Battling the harmful Cercospora fungus with big data, light and artificial intelligence

The earlier Cercospora leaf spot is stopped, the fewer the losses that sugarbeet farmers will suffer. In the “DataPlant” project, three research institutions and companies are combining their farming and optics expertise in an effort to automatically spot the fungus at an early stage – with the help of light, sensors, weather data and artificial intelligence.

A box hangs on a thin blue steel contraption on rubber wheels. It is filming sugarbeets. A gadget on a vehicle about the size of a serving cart has been set up a short distance away and is firing a laser beam at the leaves of the sugarbeet plants. The work underway on a field in Plattling, a Bavarian town not far from Regensburg, may look simple, but it is actually quite precise. It involves light produced in a frequency range that is invisible to the human eye, mountains of data, and the efforts by scientists at a range of universities and companies to find a way to eradicate a costly problem for farmers: the infection of sugarbeet leaves by a harmful fungus called Cercospora.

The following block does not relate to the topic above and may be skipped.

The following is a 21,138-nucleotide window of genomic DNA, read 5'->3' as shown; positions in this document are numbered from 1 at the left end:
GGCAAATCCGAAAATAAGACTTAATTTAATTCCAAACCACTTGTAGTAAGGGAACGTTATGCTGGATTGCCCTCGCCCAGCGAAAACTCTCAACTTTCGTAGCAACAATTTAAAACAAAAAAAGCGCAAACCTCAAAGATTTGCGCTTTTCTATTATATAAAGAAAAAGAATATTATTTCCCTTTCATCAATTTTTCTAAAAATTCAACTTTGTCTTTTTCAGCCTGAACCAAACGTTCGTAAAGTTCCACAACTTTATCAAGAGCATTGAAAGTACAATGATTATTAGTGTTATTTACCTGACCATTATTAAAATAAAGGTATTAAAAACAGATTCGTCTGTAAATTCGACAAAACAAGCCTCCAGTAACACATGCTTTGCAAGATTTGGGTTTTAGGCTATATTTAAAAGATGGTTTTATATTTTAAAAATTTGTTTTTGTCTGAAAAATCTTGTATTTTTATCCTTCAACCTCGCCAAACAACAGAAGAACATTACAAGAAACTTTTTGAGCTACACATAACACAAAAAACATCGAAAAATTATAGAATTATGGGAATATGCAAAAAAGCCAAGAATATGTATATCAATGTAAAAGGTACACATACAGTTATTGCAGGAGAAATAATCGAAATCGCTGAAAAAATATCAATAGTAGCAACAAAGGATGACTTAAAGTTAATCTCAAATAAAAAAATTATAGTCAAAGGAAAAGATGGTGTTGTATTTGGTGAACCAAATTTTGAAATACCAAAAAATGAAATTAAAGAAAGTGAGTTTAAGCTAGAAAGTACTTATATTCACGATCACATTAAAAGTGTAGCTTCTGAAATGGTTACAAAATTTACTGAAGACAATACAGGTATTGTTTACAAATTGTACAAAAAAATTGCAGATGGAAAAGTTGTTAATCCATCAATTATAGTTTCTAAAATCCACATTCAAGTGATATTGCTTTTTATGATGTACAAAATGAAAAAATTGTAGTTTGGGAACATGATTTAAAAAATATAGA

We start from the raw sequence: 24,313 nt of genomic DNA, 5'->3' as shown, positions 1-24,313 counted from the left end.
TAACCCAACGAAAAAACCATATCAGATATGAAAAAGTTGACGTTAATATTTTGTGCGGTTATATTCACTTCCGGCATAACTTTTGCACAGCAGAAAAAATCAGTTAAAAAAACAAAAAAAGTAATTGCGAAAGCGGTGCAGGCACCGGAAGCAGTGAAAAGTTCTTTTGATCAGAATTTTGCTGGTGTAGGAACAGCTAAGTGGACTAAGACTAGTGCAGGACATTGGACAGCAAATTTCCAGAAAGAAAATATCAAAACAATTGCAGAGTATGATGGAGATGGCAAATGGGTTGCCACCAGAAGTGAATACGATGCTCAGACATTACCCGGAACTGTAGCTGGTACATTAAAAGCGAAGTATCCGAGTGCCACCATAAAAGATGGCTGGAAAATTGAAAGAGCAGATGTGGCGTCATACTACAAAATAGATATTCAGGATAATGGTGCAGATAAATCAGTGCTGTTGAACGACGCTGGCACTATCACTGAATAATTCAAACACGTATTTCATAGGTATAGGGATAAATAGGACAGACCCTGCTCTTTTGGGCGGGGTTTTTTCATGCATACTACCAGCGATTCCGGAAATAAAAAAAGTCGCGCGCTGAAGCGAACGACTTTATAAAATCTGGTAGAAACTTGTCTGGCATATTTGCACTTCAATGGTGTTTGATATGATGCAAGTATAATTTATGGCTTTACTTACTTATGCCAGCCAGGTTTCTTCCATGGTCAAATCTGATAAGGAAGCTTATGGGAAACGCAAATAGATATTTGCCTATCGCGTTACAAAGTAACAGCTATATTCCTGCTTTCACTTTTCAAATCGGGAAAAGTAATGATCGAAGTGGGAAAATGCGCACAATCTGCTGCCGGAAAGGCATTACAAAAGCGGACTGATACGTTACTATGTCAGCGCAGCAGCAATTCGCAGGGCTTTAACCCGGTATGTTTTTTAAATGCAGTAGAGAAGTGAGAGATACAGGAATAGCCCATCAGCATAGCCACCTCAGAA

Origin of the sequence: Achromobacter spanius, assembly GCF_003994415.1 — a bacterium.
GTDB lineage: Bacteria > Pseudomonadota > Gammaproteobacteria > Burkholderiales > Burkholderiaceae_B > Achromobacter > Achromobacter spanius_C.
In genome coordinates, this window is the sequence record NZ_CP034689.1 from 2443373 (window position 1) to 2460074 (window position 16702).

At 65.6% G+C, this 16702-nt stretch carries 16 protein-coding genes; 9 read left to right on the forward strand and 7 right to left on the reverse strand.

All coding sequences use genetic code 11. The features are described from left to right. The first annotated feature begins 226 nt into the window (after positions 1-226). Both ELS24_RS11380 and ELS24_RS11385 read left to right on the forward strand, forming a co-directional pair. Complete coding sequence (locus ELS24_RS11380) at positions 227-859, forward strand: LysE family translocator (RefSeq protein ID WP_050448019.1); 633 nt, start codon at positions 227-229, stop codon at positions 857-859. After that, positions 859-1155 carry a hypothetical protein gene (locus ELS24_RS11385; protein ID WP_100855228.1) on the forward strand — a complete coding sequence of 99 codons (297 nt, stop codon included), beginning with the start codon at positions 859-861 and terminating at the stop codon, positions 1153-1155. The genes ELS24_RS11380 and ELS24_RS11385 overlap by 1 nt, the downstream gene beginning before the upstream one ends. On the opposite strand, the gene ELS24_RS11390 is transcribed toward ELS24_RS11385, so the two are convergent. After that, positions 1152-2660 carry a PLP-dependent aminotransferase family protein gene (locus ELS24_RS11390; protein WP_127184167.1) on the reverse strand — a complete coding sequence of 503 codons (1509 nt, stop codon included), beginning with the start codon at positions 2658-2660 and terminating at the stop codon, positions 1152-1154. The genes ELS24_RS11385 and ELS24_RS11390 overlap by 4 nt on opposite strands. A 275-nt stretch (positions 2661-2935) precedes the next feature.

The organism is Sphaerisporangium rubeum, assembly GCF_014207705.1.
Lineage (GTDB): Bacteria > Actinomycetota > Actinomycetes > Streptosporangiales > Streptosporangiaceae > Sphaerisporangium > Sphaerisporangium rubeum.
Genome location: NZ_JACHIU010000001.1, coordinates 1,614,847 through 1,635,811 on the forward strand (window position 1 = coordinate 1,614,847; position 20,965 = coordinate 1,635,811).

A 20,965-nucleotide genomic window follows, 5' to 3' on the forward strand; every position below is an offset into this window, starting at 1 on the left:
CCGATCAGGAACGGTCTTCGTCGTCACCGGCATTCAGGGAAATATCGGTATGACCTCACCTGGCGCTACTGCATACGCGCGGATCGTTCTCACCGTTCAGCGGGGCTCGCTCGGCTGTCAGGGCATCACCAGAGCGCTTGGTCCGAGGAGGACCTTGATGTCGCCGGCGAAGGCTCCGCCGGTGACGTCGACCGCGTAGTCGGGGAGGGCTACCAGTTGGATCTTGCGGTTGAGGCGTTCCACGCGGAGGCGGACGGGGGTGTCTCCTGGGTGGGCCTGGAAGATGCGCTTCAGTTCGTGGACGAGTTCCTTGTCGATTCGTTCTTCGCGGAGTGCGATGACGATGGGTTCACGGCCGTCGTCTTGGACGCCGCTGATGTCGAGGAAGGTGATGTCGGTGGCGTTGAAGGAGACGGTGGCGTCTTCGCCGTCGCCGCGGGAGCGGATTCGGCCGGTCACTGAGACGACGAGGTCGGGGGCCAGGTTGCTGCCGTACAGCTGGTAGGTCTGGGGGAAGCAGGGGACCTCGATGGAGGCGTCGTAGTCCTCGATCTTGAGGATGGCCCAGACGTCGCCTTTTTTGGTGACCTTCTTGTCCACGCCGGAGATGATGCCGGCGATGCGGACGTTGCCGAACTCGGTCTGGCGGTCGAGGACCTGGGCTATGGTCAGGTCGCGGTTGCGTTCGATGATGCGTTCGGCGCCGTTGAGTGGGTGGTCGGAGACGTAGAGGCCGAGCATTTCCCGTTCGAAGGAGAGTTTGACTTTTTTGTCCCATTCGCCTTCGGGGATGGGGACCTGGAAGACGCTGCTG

If farmers do not see and fight this leaf disease at an early stage, they may end up losing most of the sugarbeets planted in that field, says Dr. Ulrike Willer, a physicist at the Technical University of Clausthal. Committed to preventing these losses, the DataPlant project brings together experts from KWS, BASF Digital Farming, researchers led by Willer and scientists at the Research Center of Jülich and the Technical University of TU Dortmund as well as the optical specialists at Infratec and MG Optical Solutions.

Their goal: “To automatically test a large number of plants on a field in order to spot the fungus at an early stage and react promptly,” says Dr. Christoph Bauer, a physicist at KWS who heads the project.